Optical fibers and solar power generation

Optical fibers and solar power generation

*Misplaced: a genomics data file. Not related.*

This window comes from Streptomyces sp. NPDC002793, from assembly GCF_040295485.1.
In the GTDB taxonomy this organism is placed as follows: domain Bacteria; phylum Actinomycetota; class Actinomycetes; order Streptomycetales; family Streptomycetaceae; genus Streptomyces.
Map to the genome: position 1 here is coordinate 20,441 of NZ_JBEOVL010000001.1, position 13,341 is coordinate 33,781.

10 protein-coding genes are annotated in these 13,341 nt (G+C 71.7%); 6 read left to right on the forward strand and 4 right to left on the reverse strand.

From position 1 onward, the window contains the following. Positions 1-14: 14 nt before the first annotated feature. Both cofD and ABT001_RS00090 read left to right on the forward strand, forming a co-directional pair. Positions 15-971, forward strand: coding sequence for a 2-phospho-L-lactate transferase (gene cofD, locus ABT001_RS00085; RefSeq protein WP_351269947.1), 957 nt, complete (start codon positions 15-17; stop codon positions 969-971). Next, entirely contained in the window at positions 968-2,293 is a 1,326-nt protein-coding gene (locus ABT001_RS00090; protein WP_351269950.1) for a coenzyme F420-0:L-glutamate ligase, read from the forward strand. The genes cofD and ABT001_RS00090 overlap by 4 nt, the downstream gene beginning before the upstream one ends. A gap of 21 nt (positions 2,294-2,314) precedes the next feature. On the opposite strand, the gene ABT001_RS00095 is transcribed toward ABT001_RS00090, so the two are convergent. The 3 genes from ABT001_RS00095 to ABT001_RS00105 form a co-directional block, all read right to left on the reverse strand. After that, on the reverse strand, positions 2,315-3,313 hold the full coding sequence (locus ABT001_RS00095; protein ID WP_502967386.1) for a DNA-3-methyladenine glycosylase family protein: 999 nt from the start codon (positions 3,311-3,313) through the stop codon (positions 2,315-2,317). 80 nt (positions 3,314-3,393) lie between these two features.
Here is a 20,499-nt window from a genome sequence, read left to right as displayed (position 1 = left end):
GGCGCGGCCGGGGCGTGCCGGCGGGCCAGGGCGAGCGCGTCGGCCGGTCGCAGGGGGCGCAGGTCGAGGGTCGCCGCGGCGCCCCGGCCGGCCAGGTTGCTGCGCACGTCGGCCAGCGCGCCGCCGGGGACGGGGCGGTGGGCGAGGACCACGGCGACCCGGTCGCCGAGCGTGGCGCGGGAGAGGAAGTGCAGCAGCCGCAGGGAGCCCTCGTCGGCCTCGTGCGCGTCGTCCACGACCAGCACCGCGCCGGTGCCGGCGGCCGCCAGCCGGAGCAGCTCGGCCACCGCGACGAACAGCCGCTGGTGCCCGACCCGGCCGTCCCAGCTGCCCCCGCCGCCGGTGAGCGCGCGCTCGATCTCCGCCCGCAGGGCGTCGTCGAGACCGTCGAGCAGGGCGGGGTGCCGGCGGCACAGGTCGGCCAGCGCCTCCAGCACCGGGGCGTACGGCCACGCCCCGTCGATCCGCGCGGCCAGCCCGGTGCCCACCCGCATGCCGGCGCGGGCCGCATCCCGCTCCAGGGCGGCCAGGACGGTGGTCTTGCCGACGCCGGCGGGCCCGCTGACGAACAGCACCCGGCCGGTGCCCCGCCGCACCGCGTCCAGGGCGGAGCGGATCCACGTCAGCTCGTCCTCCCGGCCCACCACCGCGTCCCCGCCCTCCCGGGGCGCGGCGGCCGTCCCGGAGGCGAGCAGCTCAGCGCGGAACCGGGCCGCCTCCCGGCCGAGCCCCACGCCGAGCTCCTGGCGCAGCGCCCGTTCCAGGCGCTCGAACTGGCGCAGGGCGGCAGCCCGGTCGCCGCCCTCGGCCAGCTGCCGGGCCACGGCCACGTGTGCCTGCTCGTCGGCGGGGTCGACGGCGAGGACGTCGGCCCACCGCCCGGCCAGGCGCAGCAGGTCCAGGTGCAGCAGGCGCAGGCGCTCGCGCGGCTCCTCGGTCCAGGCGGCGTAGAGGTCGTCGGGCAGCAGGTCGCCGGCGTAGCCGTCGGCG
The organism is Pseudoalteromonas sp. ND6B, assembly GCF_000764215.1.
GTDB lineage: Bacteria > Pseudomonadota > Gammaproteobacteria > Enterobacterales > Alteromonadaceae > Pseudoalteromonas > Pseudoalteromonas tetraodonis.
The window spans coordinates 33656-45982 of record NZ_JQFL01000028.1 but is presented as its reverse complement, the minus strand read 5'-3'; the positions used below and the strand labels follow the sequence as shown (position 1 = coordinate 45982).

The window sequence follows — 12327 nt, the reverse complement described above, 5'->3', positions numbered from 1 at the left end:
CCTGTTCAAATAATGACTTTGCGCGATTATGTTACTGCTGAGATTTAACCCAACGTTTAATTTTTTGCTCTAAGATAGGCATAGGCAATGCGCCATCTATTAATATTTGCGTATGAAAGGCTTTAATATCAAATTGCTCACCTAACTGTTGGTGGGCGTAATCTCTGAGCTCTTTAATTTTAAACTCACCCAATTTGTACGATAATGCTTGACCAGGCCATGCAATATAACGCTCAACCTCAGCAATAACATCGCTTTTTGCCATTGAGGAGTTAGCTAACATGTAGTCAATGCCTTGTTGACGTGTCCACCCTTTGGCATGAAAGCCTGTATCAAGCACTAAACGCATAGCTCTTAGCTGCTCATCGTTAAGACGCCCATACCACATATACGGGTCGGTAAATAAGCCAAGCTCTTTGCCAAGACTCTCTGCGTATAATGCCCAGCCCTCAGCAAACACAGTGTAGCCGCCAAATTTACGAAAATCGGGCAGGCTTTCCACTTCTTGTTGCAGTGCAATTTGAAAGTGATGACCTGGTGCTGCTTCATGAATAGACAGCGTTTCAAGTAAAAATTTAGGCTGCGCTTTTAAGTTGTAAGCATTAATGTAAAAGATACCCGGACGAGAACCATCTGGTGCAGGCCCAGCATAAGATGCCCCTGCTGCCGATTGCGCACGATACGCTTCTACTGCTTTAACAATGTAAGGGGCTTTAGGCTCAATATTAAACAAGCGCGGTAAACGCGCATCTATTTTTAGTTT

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  Solar Energy  Vol. 68, No. 5, pp. 405–416, 20002000 Elsevier Science Ltd © Pergamon PII: S0038–092X(00)00009–8  All rights reserved. Printed in Great Britain0038-092X/00/$ - see front matter OPTICAL FIBERS AND SOLAR POWER GENERATION †,1 1 ABRAHAM KRIBUS , ORY ZIK and JACOB KARNI Environmental Sciences and Energy Research Department, Weizmann Institute of Science, Rehovot 76100,IsraelReceived 30 April 1999; revised version accepted 17 November 1999Communicated by LORIN VANT-HULL Abstract —A study of the potential use of optical fibers for solar thermal power generation is presented. Themain performance characteristics (numerical aperture and attenuation) and typical costs of currently availablefibers are discussed. Several approaches to the application of fibers are presented, for centralized (tower,central receiver) and distributed (dish–engine) systems. The overall system design-point efficiency and overallsystem cost are estimated. A scaling relation between system size and the cost of the fiber component isidentified, which severely limits the applicability of fibers to small systems only. The overall system cost forcentralized systems is found to be higher than the currently competitive range, even under optimisticassumptions of mass production of major components. A significant reduction in fiber cost is required beforethe use of fibers for centralized solar power generation can become competitive. In distributed generation usingdish/engine systems, however, the use of fibers does achieve competitive performance and costs, comparableto the costs for conventional dish systems.  ©  2000 Elsevier Science Ltd. All rights reserved. 1. INTRODUCTION  paper reviews the possible marriage of opticalfibers and solar energy, and proposes possibleIn concentrating solar energy systems, theapproaches to make this match work.medium that transfers the concentrated light fromSeveral attempts and proposed concepts to usethe primary collectors (mirrors) to the receiver isoptical fibers with concentrated solar energy wereusually air. The main advantages of this mediumreported (Kato and Nakamura, 1976; Cariou  et  are low attenuation, and obviously low cost. The al . , 1982, 1985; Khatri  et al . , 1993; Nakamura  et  main disadvantage is the geometrical constraints al . , 1995; Liang  et al . , 1997; Peill and Hoffmann,placed on other system components to accommo-1997; Feuermann and Gordon, 1998a,b). How-date the optics. The receiver and additional hard-ever, these attempts have not yet been utilizedware (engine, heat exchangers, etc.) have to besuccessfully in major energy consuming applica-placed in awkward locations, such as on top of ations such as the power generation industry. Thetower, or hanging at the focus of a dish concen-reasons can be traced to the high cost of fibers;trator. The use of secondary optics near thelow numerical aperture (low solar energy con-receiver’s aperture introduces additional largecentration in the fiber) of the fibers that werecomponents at the same location. The receiver’sconsidered; and the absence of receiver technolo-design may also be constrained to fit the availablegy that can fully utilize the geometrical flexibilityradiation, rather than optimized, for example, forof optical fibers to improve the system efficiency.convective heat transfer. Replacing transmissionThese limitations may be alleviated due to recentthrough air by transmission through optical fibersadvances in fiber technology. The fiber industrycan address these issues, and offers an inherenthas grown significantly during the 1990s, drivengeometrical flexibility that can open novel possi-mostly by the communication market, leading to abilities for other solar energy concepts. On thesignificant reduction in fiber cost and improve-other hand, fibers add to the total cost of thement in fiber performance. The third issue issystem and are less transparent than air. Thisaddressed by recent developments in high tem-perature solar receivers (Karni  et al . , 1997),opening the way to benefit from the uniquegeometrical flexibility of optical fibers. A very † Author to whom correspondence should be addressed. Tel.: different application of solar energy in medicine 1 972-8-934-3766; fax:  1 972-8-934-4124; e-mail: was recently proposed (Feuermann and Gordon, 1 ISES member.  1998b); however, we restrict the discussion here 405  406 A. Kribus  et al . to the major application of solar thermal electrici- would still reach the fiber’s sidewall at the criticalty generation. angle for total internal reflection. The numericalTwo common approaches to solar concentration aperture (NA) is a measure of the fiber’s accept-optics seem suitable for application of optical ance angle  u   : A fibers: solar tower and parabolic dish. Line focus-  ]]] ] 2 2 NA 5 sin u   5  n  2 n  . (1)ing systems (parabolic trough) seem less appro-  œ  A core clad priate, since they provide low concentration andtherefore the required cross-section area of the NA values for several commercially availablelight transporting medium is too large to consider fibers are presented in Table 1. Most typical fibersoptical fibers. The tower and dish systems, on the have a NA of 0.2–0.4; NA 5 0.4 corresponds toother hand, produce much higher concentration  u  5 24 8 , leading to a low concentration of light inand lower cross-section area needed for guiding the fiber. For example, if we assume the sun’sthe light. The tower and dish systems are often effective half-angle to be  u   5 7 mrad (including S coupled to high-temperature receivers that can primary mirror errors), then the maximum con-benefit from the additional degrees of freedom centration that can be carried in a fiber of NA 5 2 provided by fiber light guides. 0.4 is about  C   5 (sin  u   /sin  u   )  5 3000. The max A S The paper is divided as follows: we first discuss highest value we found for a commercially avail-some essential properties of optical fibers, andable fiber is NA 5 0.86, leading to an acceptancetheir significance in possible solar applications.half-angle of 59 8  and maximum concentration of We then present several possible application15,000. This represents a reduction by a factor of concepts. An approximate performance and econ-5 in the amount of material (and hence cost)omic analysis is provided to assess the conditionsrelative to the former value. The easiest way tothat could make a solar application of opticalincrease NA up to the limit of NA 5 1 is to usefibers commercially viable.unclad fibers, where  n  5 1. However, the clad- clad ding serves to preserve the surface quality of thereflective surface. The quality of the glass–air 2. OPTICAL FIBERS FOR SOLAR ENERGY interface in a fiber without cladding could de- 2.1.  Overview  teriorate quickly and losses will increase. A fiberwith protective sleeve spaced away from the glassOptical fibers have a range of commercialby thin spacers, creating an air gap, was proposedapplications, notably in communication and light-by Feuermann and Gordon (1998a,b). The prac-ing. Fibers consist of a coaxial arrangement of aticality of this design has yet to be shown. Ourcore that serves as the light conduit, a cladding of focus is the commercially available fibers witha lower refractive index to provide internal reflec-proven applicability and a comparison to a hypo-tion at the boundary of the core, and an externalthetical fiber having NA 5 1 is given as a refer-protective sheet. Fibers used in solar energyence.applications should have a broad transmissionspectrum (multi-mode fibers) and a large cross- 2.3.  Transmission efficiency section area, similar to fibers used for lighting(Sikkens and Ansems, 1993). Lighting fibers are Energy passing through a fiber may be lost inusually made up to a diameter of 70  m m, to several ways: scattering and absorption in the corepreserve flexibility, and are bundled if higher material; ‘leaks’ in the core-cladding interface;power is needed. However, larger diameter fibersare also available (up to 10 mm) if flexibility is  Table 1. Data for several commercial fibers. Attenuation is anintegral over a typical solar radiation spectrum for a 1-m-long not required. The fiber diameter is not a crucial fiber parameter in solar energy, since we may use a Manufacturer Model Attenuation (dB) NA bundles with fused ends (Cariou  et al . , 1982; 1 Schott W 2.348 0.860 Liang  et al . , 1997). Alternatively, we may scale 2 Schott B3 1.767 0.540 the primary collector to match the fiber size  3 Spectran HCP-M1000T 0.168 0.3704 Spectran HCN-H1000T 0.348 0.480 (Feuermann and Gordon, 1998a,b). The fiber 5 Spectran HCL-M940T 0.067 0.220 material for solar application should be restricted 6 3M FP-1.0-LHT 0.050 0.400 to silica, which offers the best transmittance  7 3M FT-1.0-URT 0.291 0.4808 3M FG-100-GLA 0.216 0.365 properties and the best resistance to heating. 9 3M FG-550-LER 0.014 0.22010 3M FT-1.0-DMT 0.090 0.390 2.2.  Numerical aperture 11 Sumita SON-60 0.325 0.50012 Fujikura GC 800/1000L 0.038 0.250 A fiber’s acceptance angle  u   is the largest angle a of incident light relative to the optical axis, which  NA, numerical aperture.  Optical fibers and solar power generation 407 and entrance and exit losses. Attenuation occurs attenuation. We use the AM1 spectrum as thealong the fiber and depends on its length, while spectral distribution  I   ( l ) of the solar input, AM1 entrance and exit losses are independent of length. multiplied by the spectral reflectance  r  ( l ) of aThe flux  F   leaving a fiber of length  L  may be typical silvered glass reflector. The total transmis- out modeled as follows (Snyder and Love, 1983): sion efficiency h   of a fiber of length  L  is then: fiber 2 g   L  F   5 F T T e  (2)  2 g l  L  s d out in in out E  I   l r l  e  d l s d s d AM1 ]]]]]] ] h   L  5 T T   . (3) s d fiber in out where  L  is the average optical path through the E  I   l r l  d l s d s d AM1 fiber,  F   is the flux incident on the fiber inlet, and in T   ,  T   and the exponent represent the effects of  in out entrance and exit losses and attenuation, respec- Fig. 1a shows the attenuation (in the commonlytively. Eq. (2) assumes that the attenuation coeffi- used units of dB, computed from the transmissioncient  g   is constant along the fiber. However,  g   as:  2 10 ? log  h   ) for a 1-m length sample of  10 fiber does depend on wavelength and angle of the several commercial fibers versus the numericalincident radiation, so Eq. (2) is strictly correct for aperture (data are presented in Table 1). Wecollimated monochromatic incident light. ignore here the uncertainty related to large-angleThe entrance and exit losses include Fresnel radiation described above, and assume that allreflection, which is about 4% on each side for a radiation within the formal NA stated by theplain interface. An anti-reflective coating of the manufacturer undergoes the same attenuation. Weentrance and exit interfaces can reduce these note a clear correlation between the NA andlosses to 1–2% each. Surface imperfections can attenuation. The increase of NA usually impliesalso cause additional losses. In addition, the introduction of doping to increase the index of entrance loss includes spillage, i.e. radiation col- refraction of the fiber core; apparently, this alsolected by the primary optics that misses the fiber increases the attenuation. If we repeat the integralaperture; typically, this can amount to a few for different lengths, we find an interesting spec-percentage points. We use the values  T   5 0.94 in and  T   5 0.96 as reasonable estimates for these out transmission factors.The attenuation coefficient  g   is usuallyspecified by fiber manufacturers as a function of wavelength. The spectral behavior roughly fol-lows the properties of the core material, indicatingthat the attenuation is mostly caused by internalscattering and absorption, and only to a lesserdegree by the cladding interface. However, at-tenuation figures are usually measured usingcollimated laser light, and do not specify depen-dence on the numerical aperture. This dependenceis crucial for the solar application, where we wishto increase the angular range of light as much aspossible. Available measurements (Cariou  et al . ,1982; Liang  et al . , 1997) show a significantincrease in attenuation at angles approaching thenominal acceptance angle of the fiber. An increaseis indeed expected at large angles due to theincreased optical path that the light passes in thefiber. However, the expected gradual increase(proportional to 1/cos  u  ) cannot justify the trendshown in Cariou  et al .  (1982). This is a criticalissue for solar applications and should be ex-plored in detail, both analytically and experimen- Fig. 1. (a) Numerical aperture and attenuation of solar light in tally, to find a rationale for this behavior. a 1-m fiber for commercial fibers. Fiber details are given by We have carried out a spectral integral of  the corresponding numbers in Table 1. (b) Variation of the spectral transmission over a typical solar input for  average attenuation of solar light as a function of fiber length the fibers listed in Table 1, to obtain the overall  due to spectral selectivity of the fiber.  408 A. Kribus  et al . tral selectivity feature that causes the average We also present in Fig. 2 results for a hypotheticalattenuation per unit length to depend on fiber fiber having NA 5 1, and the attenuation prop-length. The parts of the spectrum that possess erties of Spectran HCN-H1000T. The maximumhigh attenuation decay more rapidly than the parts concentration achievable with this hypotheticalthat possess low attenuation, and therefore their case is much higher than with existing fibers,weight in the integral diminishes for long fibers. showing the available potential for improvement.The effective attenuation coefficient diminishes We conclude that: (1) the choice of the ‘best’therefore as the fiber becomes longer. The effect fiber is not an intrinsic choice, but depends on thecan be quite significant, as seen in Fig. 1b. specific design and required length; and (2) thereWe computed the upper bound on the exit flux is considerable room for improvement in opticalconcentration of the 12 commercial fibers listed in fiber performance.Table 1, including the aforementioned spectral 2.4.  Cost  effects. The exit flux concentration may be con-sidered as the ‘carrying capacity’ of the fiber, and Commercial mass-produced communicationsdetermines the total fiber cross-section (hence the fibers have low cost, typically a few cents peramount of material) that is needed to guide a linear metre. However, fibers suitable for solarcertain amount of power. We assume that an ideal applications, having large diameter, high NA andprimary reflector concentrates the radiation from low attenuation, are currently not mass producedthe sun’s angle  u   to the fiber’s acceptance angle and their cost is much higher. We assume solar- S u   . The change in flux between the fiber inlet and optimized fibers that are produced on a large scale A exit is only due to attenuation, Eq. (3), so that the using techniques similar to those in use forupper bound on the exit flux concentration is: communications fibers today. In communicationfibers, the cost is dominated by the production 2 sin  u   process, and the material accounts for a small A ] ] C   5  h   L  . (4) s d out 2 fiber fraction only (around 10%). For thick solar fibers,sin  u  S we assume that the production cost is about theFig. 2 presents the maximum exit flux con- same as thin fibers, but the amount of material iscentration as a function of fiber length. We have much higher. A common mass-produced single-assumed that the entrance and exit transmission mode silica fiber with outer diameter of 125  m mfactors are  T   5 0.94 and  T   5 0.96 for all fibers. costs about $0.08/m. Allocating 10% of the cost in out We note that several ‘winners’ stand out: for very to the material leads to  | $300/kg of silica. For ashort fibers (  L , 3 m), the Schott W fiber is best 1-mm-diameter solar fiber the total cost is thendue to its high NA. However, for  L . 10 m, the $0.58/m. Without the mass production assump-Spectran HCN-H1000T provides the highest con- tion, typical material cost would probably becentration. In the intermediate range, 3 ,  L , 10, around $2000/kg, production cost would be high-the Sumita SON-60 is best. Both of the latter er, and fiber cost should be at least $4/m. In thefibers have a moderate NA but superior transmitt- following section we use a cost of $0.5/m as aance, and are therefore better over long distances. reference estimate. It is reasonable to assume thatif massive demand arises for this type of fibers,then the fiber cost could be driven even lower. Inthe analysis below, we also consider what rangeof fiber costs will make the solar application of fibers competitive. 3. SYSTEM MODELS 3.1.  Performance model The total efficiency  h   of a solar plant is a total composite of the efficiencies of the major com-ponents in the energy conversion chain: h   5 h   ? h   ? h   ? h   . (5) total primary fiber receiver PCU Fig. 2. Flux concentration at fiber exit as a function of fiberlength for representative commercially available fibers (see h   is the transmission efficiency of the fiber Table 1) and a hypothetical unclad fiber with attenuation  fiber identical to commercial fiber  [ 4.  based on Eq. (3).  h   is the efficiency of the PCU  Optical fibers and solar power generation 409 power conversion unit (PCU) composed of the specific costs, $/kW and $/kW . The fixed and t e heat engine and generator. We assume that it is indirect costs are added as percentages of thefixed regardless of size for the various systems component costs, as described below.compared here, to provide a common basis of The plant overall cost is normalized to the plantcomparison of the solar part of the plant. rating to provide the total specific investment cost,The primary collector efficiency  h   in- $/kW . We did not attempt to generate a more primary e cludes several contributions, depending on the sophisticated measure of plant economic perform-choice of primary design: ance, such as levelized energy cost, since thiswould have required a much more detailed h   5 r   ? r   ? h   ? h   (6) primary primary hyp intercept shade evaluation of plant life, maintenance costs, andfinancing environment. This level of detail iswhere  r   is the reflectivity of the first primary premature in the current analysis, where the mainreflector, dish or heliostat;  r   is the reflectivity hyp technology considered (fibers carrying concen-of a secondary hyperboloid reflector, in casetrated solar energy) is not yet reasonably de-where a Cassegrainian design is employed (other-veloped, and operational aspects of such plantswise it is set to one);  h   is the intercepted intercept are unknown.fraction of the focal spot, to account for spillage;and  h   is the fraction of the primary reflector shade not shaded by the secondary in Cassegrainiandesigns.  4. APPLICATIONS The receiver efficiency  h   is based on a receiver 4.1.  Overview simple model of a black absorber:In the following sections we consider and 4 s   T   1D T  s d air compare several options to employ optical fibers ]]] ] h   5 1 2 2  L  . (7) receiver con F  in a solar power generation system. We estimatethe efficiency of conversion from solar to elec-Receiver emission losses are according to thetricity under nominal conditions (design-pointtemperature of the absorber, which is higher thanefficiency), and the specific cost per kilowatt of the working gas temperature  T   by an estimated air rated generation capacity. The competitive rangeamount  D T  . The flux incident on the receiverfor power production, according to current marketaperture,  F  , is computed from the geometricconditions, is roughly in the range of $2000–concentration of the optical subsystem (primary3000/kW for on-grid power production, and e collector and fibers), and the overall optical$4000–8000/kW for remote, off-grid applica- e efficiency. The fractional loss due to conductiontions. We consider the feasibility of solar plantand convection  L  is estimated for the various con designs against these based on the receiver design. 3.2.  Cost model  4.2. ‘   Mini - dish ’   fields with a central receiver  The total cost of the solar plant is the sum of  First Cariou  et al .  (1982) and then Feuermannthe major subsystem costs: and Gordon (1998a) proposed to construct largecollection systems from a multitude of small C   5 C   1 C   1 C   1 C  total primary tower fiber receiver dishes, each concentrating solar radiation into a 1 C   1 C   1 C   . (8) single fiber. Many such mini-dishes can be in- PCU fixed indirect stalled on a single heliostat-like frame and track The cost of the primary collector  C   is the sun as a unit. The concentrated radiation from primary computed from the reflector area (including the many frames is channeled via the fiber bundles tosecondary hyperboloid in a Cassegrainian design) a single central site and converted in a manner 2 and a specific cost for the reflector, $/m . The similar to a central receiver system. Fig. 3 pre-cost of the tower  C   , when present, is propor- sents a schematic view of a possible mini-dish tower tional to the height; more sophisticated non-linear system. This proposal could produce severalmodels were not used since the systems consid- major benefits. Mass production of the mini-dishered here are small. The cost of the fiber  C   is element should lead to considerable cost reduc- fiber calculated from the total length of fibers in the tion. The receiver and power conversion unit cansystem and a specific cost per metre length, be located in a protected, easily accessible loca-assuming all fibers are 1 mm diameter. The costs tion, instead of on the tower top or in the focus of of the receiver and PCU are based on fixed a tracking dish. In addition, the layout of the